Pahrump woman reunited with her two long-lost cats

Pahrump woman reunited with her two long-lost cats

Originally published on August 3, 2007

By CHRISTINA EICHELRKAUT
PVT

Two years ago, Jeanette Schultz lost Chaos and Cabbie, two of her cats.

Last Monday, she was reunited with them, but they were returned to her in far worse condition than she had left them.

When Schultz lost Cabbie, he was a pudgy, 17-pound, orange house cat.

Now he weighs only 6 and a half pounds and has a litany of health problems that’s reportedly costing Schultz $125 a week to treat.

Schultz went straight from the sanctuary to the vet, where she found out the devastating news that Cabbie now had feline AIDS and a five percent chance of survival.

In addition, the tabby was diagnosed with anemia, missing teeth, ear mites, and heart worms.

It takes a battery of medication, from eye drops to pills to intravenous medication given to him two to three times a day just to keep the cat making his rounds from the bed to the cat box to his food dish and back again.

Chaos, on the other hand, is a little thinner than he was when Schultz lost him, but in far better shape.

Schultz’s cats were just two of the 400 that were found within the For Love of Cats and Kittens (FLOCK) sanctuary here at 2171 E. Bond St.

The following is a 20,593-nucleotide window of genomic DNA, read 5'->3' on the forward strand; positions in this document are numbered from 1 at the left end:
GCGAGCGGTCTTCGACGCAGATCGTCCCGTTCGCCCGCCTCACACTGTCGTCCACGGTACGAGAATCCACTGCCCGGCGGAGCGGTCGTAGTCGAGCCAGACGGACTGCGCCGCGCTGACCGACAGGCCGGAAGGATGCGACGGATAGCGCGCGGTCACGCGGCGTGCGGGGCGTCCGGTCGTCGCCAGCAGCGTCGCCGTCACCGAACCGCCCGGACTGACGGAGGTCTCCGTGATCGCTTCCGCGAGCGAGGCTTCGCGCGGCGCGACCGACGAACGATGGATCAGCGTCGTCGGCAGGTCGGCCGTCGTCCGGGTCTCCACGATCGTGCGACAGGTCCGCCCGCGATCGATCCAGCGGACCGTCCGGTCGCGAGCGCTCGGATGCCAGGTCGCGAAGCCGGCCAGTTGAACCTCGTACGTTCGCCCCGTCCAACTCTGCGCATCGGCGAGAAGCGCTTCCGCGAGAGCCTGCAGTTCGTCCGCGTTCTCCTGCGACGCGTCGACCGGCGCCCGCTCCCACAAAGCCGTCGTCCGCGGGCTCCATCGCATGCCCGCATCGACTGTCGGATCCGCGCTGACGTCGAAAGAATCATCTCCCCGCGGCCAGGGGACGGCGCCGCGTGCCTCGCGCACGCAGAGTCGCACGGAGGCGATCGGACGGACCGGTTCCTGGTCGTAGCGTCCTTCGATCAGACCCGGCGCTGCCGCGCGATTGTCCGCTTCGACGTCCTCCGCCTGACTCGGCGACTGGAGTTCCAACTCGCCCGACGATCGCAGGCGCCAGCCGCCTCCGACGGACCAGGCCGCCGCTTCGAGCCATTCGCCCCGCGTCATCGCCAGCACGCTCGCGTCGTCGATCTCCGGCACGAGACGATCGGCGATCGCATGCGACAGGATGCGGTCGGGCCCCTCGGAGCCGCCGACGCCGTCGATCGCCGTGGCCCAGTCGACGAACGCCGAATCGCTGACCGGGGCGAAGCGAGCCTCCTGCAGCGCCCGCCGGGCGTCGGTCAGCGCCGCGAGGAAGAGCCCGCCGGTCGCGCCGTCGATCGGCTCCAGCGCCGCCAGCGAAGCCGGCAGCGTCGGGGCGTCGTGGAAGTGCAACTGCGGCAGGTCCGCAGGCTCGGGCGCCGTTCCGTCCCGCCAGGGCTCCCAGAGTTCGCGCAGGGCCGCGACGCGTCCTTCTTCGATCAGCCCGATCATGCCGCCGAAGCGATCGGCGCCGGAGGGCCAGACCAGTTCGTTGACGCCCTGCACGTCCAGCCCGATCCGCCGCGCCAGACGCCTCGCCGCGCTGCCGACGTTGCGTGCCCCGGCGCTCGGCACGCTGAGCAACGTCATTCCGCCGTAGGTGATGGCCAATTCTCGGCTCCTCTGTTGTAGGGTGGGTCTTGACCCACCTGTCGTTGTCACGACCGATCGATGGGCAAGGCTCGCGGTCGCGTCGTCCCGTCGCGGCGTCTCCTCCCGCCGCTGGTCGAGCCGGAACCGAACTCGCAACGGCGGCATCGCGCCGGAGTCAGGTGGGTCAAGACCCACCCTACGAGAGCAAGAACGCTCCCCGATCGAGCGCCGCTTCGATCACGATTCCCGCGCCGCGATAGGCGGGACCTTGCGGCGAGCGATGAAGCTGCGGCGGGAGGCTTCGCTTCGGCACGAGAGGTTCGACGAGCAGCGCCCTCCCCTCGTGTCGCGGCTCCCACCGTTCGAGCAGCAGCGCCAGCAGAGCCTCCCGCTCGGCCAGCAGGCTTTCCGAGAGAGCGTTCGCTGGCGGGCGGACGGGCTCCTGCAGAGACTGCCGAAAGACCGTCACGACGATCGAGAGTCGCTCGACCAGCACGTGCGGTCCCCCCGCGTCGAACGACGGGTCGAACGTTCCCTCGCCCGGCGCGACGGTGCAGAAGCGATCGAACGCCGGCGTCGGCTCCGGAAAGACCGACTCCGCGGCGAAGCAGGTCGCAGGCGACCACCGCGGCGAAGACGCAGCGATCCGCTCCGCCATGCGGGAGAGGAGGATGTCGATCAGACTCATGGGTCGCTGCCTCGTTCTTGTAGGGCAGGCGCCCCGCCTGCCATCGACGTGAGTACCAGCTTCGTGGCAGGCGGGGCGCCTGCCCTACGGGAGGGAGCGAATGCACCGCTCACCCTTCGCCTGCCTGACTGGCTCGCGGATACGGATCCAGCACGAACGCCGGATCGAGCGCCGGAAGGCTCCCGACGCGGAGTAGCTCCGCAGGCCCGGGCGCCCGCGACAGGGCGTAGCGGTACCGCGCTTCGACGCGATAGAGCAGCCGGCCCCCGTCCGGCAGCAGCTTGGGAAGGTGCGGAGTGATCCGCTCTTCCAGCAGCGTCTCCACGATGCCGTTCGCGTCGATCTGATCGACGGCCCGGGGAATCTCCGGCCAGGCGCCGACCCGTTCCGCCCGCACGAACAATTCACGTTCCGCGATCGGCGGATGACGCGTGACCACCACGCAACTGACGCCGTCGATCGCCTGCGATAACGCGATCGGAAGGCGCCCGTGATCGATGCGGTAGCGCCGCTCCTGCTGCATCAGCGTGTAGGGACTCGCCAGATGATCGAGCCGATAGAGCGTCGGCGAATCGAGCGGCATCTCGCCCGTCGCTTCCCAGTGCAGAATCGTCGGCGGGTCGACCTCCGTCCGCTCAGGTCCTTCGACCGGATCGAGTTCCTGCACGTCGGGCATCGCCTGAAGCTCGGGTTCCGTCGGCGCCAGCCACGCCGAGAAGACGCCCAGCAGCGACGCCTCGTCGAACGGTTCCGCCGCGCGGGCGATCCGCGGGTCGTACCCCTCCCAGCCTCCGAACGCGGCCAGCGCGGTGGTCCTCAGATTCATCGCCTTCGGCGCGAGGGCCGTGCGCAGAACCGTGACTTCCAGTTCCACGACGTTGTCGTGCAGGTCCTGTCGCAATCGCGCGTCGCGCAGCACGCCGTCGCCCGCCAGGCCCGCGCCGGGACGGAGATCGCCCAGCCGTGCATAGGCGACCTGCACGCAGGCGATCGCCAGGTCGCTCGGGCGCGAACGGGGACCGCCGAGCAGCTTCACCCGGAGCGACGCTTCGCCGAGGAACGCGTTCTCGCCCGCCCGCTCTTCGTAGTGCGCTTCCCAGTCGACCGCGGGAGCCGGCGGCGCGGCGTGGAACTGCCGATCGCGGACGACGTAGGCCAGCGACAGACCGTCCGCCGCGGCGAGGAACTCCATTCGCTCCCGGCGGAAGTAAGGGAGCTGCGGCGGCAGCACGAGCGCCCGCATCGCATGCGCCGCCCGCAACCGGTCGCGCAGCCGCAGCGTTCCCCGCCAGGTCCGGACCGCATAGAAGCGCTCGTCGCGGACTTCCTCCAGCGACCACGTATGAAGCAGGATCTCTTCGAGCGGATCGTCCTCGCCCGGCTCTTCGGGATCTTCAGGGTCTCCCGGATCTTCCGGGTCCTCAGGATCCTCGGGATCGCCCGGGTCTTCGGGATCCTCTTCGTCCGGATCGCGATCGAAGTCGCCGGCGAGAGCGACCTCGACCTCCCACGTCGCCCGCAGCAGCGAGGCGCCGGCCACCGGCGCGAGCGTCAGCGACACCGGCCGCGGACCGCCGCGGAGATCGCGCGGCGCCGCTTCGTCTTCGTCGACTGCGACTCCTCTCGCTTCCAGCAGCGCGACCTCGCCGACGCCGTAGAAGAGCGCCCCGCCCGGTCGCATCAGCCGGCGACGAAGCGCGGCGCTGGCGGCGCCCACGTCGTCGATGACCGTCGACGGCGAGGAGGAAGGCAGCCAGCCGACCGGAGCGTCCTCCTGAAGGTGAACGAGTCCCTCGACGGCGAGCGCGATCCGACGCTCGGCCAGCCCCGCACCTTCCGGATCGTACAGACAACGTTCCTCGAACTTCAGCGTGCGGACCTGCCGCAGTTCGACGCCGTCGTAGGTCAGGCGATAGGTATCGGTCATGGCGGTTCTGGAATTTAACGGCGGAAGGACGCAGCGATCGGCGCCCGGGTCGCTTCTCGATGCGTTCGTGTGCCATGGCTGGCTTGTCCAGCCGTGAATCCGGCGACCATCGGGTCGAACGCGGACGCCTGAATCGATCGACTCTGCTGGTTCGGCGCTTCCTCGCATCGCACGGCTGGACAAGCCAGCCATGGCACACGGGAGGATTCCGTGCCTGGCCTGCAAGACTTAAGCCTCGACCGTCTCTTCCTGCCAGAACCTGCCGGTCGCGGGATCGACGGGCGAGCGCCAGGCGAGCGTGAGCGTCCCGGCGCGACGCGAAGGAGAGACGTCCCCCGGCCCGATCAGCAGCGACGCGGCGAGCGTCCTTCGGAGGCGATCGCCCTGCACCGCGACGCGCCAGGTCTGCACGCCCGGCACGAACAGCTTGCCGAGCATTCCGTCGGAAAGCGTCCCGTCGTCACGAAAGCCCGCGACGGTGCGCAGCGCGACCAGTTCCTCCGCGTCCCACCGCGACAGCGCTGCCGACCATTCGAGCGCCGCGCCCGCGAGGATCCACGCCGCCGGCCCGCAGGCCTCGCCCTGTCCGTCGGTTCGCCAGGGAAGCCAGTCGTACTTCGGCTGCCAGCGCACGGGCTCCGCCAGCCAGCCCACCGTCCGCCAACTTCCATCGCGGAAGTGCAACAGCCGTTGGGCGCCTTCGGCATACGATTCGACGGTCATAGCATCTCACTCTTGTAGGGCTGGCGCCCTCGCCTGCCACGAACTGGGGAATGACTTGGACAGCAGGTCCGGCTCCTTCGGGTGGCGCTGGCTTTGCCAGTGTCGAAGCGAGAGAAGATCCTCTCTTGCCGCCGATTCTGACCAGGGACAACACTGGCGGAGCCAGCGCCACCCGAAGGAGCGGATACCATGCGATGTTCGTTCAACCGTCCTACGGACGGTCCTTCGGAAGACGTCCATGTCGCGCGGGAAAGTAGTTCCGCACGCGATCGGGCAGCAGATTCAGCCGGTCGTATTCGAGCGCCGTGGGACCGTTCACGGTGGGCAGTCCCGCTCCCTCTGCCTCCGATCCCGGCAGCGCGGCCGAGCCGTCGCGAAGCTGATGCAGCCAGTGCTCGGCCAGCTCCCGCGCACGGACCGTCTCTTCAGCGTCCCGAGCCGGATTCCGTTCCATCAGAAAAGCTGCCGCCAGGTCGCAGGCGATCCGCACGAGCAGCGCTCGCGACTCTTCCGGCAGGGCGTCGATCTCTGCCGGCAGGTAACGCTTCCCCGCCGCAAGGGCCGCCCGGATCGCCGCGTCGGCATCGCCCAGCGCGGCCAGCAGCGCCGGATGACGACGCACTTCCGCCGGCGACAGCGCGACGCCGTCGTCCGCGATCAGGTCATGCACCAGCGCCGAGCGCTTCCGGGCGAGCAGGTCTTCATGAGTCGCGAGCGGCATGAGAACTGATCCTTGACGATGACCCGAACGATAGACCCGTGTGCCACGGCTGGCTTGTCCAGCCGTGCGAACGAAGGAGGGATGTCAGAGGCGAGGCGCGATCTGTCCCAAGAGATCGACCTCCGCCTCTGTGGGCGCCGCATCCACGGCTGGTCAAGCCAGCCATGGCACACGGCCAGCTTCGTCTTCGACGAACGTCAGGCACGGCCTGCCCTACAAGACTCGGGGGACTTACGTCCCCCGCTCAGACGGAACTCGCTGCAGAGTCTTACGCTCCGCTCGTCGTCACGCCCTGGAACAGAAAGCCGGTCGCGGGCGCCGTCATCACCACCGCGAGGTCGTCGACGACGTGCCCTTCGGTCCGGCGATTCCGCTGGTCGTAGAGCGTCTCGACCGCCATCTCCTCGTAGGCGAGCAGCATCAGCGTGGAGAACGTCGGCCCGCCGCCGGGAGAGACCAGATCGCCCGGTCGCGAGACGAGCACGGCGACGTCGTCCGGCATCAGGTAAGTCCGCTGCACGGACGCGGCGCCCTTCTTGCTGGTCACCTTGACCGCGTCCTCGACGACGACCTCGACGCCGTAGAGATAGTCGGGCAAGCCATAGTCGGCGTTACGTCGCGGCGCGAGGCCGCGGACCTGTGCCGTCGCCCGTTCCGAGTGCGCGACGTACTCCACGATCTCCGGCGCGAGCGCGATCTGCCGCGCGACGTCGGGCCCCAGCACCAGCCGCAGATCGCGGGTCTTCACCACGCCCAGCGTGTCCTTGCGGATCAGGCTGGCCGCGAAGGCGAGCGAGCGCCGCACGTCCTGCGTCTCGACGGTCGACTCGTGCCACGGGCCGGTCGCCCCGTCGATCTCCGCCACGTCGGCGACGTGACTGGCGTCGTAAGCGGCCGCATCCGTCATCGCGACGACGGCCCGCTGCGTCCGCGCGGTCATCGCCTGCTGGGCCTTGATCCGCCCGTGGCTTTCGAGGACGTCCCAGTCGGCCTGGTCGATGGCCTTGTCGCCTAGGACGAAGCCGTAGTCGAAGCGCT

The sanctuary, in which all the cats were found sick, dehydrated, and/or starving, was taken over two weeks ago by the Best Friends Animal Society, whose volunteers are staying at the shelter until each and every cat is treated and adopted.

Chaos and Cabbie were fortunate enough to have been micro chipped and licensed, and reunited with Schultz.

The Pahrump woman reportedly has a number of questions about the sanctuary and the reason her cats were returned to her.

“Why did they (FLOCK) accept them? And, why weren’t they scanning them?” Schultz asked, speaking to the Las Vegas Review-Journal.

Sherry Woodard, animal behavior consultant for FLOCK, said that chips have already been found in more than 10 cats at the shelter and that people keep coming and looking for lost pets.

According to Woodard, who did not know if FLOCK even had a machine to scan pets, the sanctuary was not even trying to reunite pets with their owners.

FLOCK board members have said the sanctuary was meant to be for feral cats.

Best Friends is actively seeking trained veterinarians to help care for the many cats still remaining at the shelter in dire need of medical care, especially dental care.

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